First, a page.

For a while, I thought this business of companies asking crazy, weird and sometimes just stupid-sounding interview questions was fading away. Unfortunately, it now seems to be alive and well. I just read an article by John Zappe, called “Can You Get an Elephant into a Refrigerator?,” that references information provided by Glassdoor.com on this topic. Apparently, Glassdoor listed 25 interview questions compiled from thousands posted on its site by job seekers over the past year, including the one about “How would you get an elephant into a refrigerator?” (Supposedly, the answer was: “Open the door and tell it to go in.” Okay, in my book, the answer is as crazy as the question, unless you’re just trying to tell a joke.)
Why do companies ask crazy and/or weird job interview questions?
I’ve seen various theories on this. One is that they want to see how well you think on your feet, come up with creative responses to something that seems wildly off-base, and so on. Another is that the companies (or their interviewers) don’t know how to evaluate candidates effectively and just want to eliminate as many as possible! The first theory makes a little more sense to me than the second, but I suppose anything is possible. As Zappe points out, though, some of the questions do seem to have at least a bit of relevance to the job the person was interviewing for. For example, a demand planning analyst candidate was asked to determine how many planes were currently flying over Kansas. While not a clear situation, it could help test the individual’s ability to handle the kinds of things his position might require.
How can you handle crazy interview questions?
First, include this challenge in your interview preparation, before you ever get in front of the interviewer. You can’t possibly anticipate and rehearse answers for such questions. There are just too many possible oddball questions that could be asked. What you can and should do first of all is prepare yourself to respond to anything that seems to come from far out in left field. You won’t be thrown off by questions like that if you already have a plan for responding to the unexpected. One recommended technique is to use “the pause”–before you respond to or answer whatever it was, take a few seconds to gather your thoughts and loosely frame your response. Another technique is “the stall”–sometimes paired with “the pause.” It can involve a noncommittal comment or a return question, such as “That’s a very interesting question. I’m not quite clear on why you’re asking, but….” or “I’m not sure what you mean. Do you mean that…?”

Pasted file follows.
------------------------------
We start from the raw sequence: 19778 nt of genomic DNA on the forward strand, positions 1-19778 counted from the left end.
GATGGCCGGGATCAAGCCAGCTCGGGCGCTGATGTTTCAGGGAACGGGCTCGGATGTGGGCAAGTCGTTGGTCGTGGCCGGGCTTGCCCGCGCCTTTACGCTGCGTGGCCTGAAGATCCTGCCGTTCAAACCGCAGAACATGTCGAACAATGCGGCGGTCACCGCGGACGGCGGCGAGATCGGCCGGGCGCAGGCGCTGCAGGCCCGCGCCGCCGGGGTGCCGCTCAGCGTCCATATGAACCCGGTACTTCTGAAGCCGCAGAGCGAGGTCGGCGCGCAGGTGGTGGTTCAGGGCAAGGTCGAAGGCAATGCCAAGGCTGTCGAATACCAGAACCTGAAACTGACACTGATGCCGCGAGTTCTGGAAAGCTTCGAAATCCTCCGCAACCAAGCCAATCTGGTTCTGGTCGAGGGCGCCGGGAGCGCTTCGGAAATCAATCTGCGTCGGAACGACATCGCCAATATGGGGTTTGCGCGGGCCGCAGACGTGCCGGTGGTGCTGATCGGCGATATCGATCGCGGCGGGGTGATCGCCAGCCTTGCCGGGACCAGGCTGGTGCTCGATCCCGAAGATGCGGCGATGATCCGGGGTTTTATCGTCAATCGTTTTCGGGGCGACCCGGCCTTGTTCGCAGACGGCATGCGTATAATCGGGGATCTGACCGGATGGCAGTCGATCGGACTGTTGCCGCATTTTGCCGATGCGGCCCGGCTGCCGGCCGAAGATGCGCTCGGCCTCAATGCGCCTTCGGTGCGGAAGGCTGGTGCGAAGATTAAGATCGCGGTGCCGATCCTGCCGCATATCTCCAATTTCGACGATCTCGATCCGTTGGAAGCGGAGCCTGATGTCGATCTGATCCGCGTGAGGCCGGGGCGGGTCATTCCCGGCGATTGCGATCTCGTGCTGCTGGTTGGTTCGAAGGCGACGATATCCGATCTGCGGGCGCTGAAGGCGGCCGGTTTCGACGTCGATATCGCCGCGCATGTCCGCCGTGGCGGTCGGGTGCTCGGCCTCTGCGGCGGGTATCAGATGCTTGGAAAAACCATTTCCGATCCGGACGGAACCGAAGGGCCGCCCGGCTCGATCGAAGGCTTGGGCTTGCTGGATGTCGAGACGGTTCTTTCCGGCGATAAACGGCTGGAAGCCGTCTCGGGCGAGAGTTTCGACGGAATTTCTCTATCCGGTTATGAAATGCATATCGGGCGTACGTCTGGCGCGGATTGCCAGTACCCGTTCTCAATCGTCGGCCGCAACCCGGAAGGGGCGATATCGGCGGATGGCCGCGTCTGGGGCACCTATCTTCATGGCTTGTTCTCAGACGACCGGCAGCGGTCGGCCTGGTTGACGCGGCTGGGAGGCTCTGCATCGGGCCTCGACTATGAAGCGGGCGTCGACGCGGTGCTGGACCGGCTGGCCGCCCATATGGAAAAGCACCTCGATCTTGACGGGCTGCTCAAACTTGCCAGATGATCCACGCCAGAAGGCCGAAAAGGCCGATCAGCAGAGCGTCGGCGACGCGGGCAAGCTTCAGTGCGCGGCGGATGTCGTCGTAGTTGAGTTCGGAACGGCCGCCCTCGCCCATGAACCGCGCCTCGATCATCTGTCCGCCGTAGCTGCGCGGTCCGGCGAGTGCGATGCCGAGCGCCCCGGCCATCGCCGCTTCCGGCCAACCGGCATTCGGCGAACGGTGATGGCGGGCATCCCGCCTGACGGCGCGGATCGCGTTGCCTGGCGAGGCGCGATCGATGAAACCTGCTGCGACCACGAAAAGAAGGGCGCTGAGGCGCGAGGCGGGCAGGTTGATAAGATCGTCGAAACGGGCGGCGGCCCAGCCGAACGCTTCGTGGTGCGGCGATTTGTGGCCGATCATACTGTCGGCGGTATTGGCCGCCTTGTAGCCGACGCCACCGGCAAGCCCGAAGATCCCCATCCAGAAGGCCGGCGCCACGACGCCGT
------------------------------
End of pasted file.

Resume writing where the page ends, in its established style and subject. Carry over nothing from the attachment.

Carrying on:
Move on to the next step in the interview process
Do your best with your answer(s), then make an effort to move forward with the interview and continue to emphasize the value you believe you can bring to the company and the position you are interviewing for. Try not to get sidetracked or bogged down by the crazy question and how you responded to it. If you did the important (and recommended) homework on the company as part of your interview preparation, reinforce your subsequent comments by basing them on that information. The goal is to make sure you deliver your value-added message clearly and compellingly at every opportunity.
Now that 2012 is almost upon us, it’s a good time to take a hard look at what we’ve accomplished in 2011 and what we still need and want to do in the months ahead. Without a clear sense of purpose and direction, we’re likely to waste a lot of time floundering around aimlessly. As Simon Sinek (author of Start With Why) put it recently, “We must be clear about where we’re going if we want anyone to help us get there.”